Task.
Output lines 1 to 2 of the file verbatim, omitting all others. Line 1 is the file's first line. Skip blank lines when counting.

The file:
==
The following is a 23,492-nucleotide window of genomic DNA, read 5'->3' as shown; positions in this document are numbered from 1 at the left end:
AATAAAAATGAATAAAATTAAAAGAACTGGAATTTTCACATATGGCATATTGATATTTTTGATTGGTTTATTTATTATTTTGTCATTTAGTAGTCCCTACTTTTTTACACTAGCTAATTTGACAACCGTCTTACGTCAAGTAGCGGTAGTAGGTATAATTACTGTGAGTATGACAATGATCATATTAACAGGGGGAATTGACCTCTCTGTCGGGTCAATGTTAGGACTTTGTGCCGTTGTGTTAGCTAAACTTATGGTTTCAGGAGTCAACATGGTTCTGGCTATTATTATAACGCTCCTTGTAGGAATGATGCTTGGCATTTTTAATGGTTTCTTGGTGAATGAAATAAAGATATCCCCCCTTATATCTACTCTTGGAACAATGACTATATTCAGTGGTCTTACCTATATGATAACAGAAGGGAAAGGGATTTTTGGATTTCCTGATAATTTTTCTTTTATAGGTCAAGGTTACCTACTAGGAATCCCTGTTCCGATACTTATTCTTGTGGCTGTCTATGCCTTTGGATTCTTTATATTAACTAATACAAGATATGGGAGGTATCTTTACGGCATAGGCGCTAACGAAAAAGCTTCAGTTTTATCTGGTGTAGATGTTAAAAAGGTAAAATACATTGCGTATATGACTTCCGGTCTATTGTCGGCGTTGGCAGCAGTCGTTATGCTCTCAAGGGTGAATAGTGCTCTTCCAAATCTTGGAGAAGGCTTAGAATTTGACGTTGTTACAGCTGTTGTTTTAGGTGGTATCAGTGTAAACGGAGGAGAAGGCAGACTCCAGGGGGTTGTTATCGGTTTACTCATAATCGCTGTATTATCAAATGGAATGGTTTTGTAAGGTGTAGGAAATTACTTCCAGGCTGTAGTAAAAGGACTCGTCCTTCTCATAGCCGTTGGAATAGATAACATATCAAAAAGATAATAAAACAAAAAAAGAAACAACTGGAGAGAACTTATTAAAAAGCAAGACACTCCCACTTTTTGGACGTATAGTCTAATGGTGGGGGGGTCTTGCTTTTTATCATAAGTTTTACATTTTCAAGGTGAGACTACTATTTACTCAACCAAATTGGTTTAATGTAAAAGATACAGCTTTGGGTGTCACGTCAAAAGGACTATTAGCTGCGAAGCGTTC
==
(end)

The following is a 23,492-nucleotide window of genomic DNA, read 5'->3' as shown; positions in this document are numbered from 1 at the left end:
AATAAAAATGAATAAAATTAAAAGAACTGGAATTTTCACATATGGCATATTGATATTTTTGATTGGTTTATTTATTATTTTGTCATTTAGTAGTCCCTACTTTTTTACACTAGCTAATTTGACAACCGTCTTACGTCAAGTAGCGGTAGTAGGTATAATTACTGTGAGTATGACAATGATCATATTAACAGGGGGAATTGACCTCTCTGTCGGGTCAATGTTAGGACTTTGTGCCGTTGTGTTAGCTAAACTTATGGTTTCAGGAGTCAACATGGTTCTGGCTATTATTATAACGCTCCTTGTAGGAATGATGCTTGGCATTTTTAATGGTTTCTTGGTGAATGAAATAAAGATATCCCCCCTTATATCTACTCTTGGAACAATGACTATATTCAGTGGTCTTACCTATATGATAACAGAAGGGAAAGGGATTTTTGGATTTCCTGATAATTTTTCTTTTATAGGTCAAGGTTACCTACTAGGAATCCCTGTTCCGATACTTATTCTTGTGGCTGTCTATGCCTTTGGATTCTTTATATTAACTAATACAAGATATGGGAGGTATCTTTACGGCATAGGCGCTAACGAAAAAGCTTCAGTTTTATCTGGTGTAGATGTTAAAAAGGTAAAATACATTGCGTATATGACTTCCGGTCTATTGTCGGCGTTGGCAGCAGTCGTTATGCTCTCAAGGGTGAATAGTGCTCTTCCAAATCTTGGAGAAGGCTTAGAATTTGACGTTGTTACAGCTGTTGTTTTAGGTGGTATCAGTGTAAACGGAGGAGAAGGCAGACTCCAGGGGGTTGTTATCGGTTTACTCATAATCGCTGTATTATCAAATGGAATGGTTTTGTAAGGTGTAGGAAATTACTTCCAGGCTGTAGTAAAAGGACTCGTCCTTCTCATAGCCGTTGGAATAGATAACATATCAAAAAGATAATAAAACAAAAAAAGAAACAACTGGAGAGAACTTATTAAAAAGCAAGACACTCCCACTTTTTGGACGTATAGTCTAATGGTGGGGGGGTCTTGCTTTTTATCATAAGTTTTACATTTTCAAGGTGAGACTACTATTTACTCAACCAAATTGGTTTAATGTAAAAGATACAGCTTTGGGTGTCACGTCAAAAGGACTATTAGCTGCGAAGCGTTC